Prince James Francis Edward Stuart, 1688 - 1766. Son of James VII and II
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Prince James Francis Edward Stuart, 1688 - 1766. Son of James VII and II 1727 - 1728 (after original of 1725)
  • Scottish Art
Prince James Francis Edward Stuart was the son of the exiled King James II and VII. On the death of his father in 1701 he was proclaimed King by his Jacobite supporters but attempts at regaining the thrones of England and Scotland failed. After the unsuccessful invasion of 1715 James was forced to live in Avignon, which was then Papal territory, until the pope offered him refuge in Rome, where he lived until his death. This painting is a copy of a portrait by Martin van Meytens, made in Rome as one of a pair – the other being of James’s wife Maria Clementina. Painted after the birth of their second son Henry, they were mutual presents, each to be hung in the other’s private rooms. Several copies of these works were produced to be given as presents to Jacobite supporters.

Glossary Open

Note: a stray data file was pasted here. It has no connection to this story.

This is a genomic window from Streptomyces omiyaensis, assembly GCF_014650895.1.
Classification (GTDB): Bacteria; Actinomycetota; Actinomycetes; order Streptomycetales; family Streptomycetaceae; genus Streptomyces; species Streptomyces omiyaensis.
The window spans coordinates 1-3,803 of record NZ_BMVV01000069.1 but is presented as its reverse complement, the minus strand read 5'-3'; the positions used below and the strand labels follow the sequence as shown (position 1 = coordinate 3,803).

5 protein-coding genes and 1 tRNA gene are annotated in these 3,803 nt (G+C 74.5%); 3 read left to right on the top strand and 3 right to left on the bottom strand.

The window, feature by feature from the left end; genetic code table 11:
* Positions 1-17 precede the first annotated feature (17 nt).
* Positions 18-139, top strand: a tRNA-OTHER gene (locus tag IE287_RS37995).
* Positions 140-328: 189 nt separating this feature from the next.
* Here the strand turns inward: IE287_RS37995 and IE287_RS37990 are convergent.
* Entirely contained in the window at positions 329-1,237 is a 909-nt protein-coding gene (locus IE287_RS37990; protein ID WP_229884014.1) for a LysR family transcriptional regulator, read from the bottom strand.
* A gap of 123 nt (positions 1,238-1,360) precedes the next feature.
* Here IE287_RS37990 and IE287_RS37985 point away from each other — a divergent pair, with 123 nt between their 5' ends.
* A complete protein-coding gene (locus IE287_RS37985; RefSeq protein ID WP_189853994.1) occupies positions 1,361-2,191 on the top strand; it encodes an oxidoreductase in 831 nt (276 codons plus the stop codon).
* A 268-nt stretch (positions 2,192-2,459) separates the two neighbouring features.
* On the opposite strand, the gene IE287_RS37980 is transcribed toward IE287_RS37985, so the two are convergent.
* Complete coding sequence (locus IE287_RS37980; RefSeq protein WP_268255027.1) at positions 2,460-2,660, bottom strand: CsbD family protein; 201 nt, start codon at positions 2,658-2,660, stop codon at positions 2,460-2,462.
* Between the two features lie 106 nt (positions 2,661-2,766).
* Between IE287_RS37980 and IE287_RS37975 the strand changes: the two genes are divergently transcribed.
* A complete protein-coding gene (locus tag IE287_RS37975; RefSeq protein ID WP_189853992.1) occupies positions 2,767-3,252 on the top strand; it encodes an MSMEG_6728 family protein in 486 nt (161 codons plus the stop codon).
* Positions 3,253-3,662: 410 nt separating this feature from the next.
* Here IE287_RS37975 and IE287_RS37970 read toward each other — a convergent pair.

Jacobite

Jacobitism was a movement to restore the descendants of the Stuart King James VII and II to the British throne. The first claimant, Prince James Francis Edward (known as 'the Old Pretender') was exiled first in France, then Italy, from where he planned unsuccessful attempts to claim the throne. His son Prince Charles Edward (known as 'Bonnie Prince Charlie' or 'the Young Pretender') famously invaded Britain in 1745, but after some military successes was finally defeated at Culloden in 1746.

Jacobite

Details

  • Acc. No. PG 1836
  • Medium Oil on canvas
  • Size 76.40 x 63.50 cm (framed: 90.70 x 78.50 x 5.70 cm)
  • Credit Bequeathed by Miss B.S. Parr 1956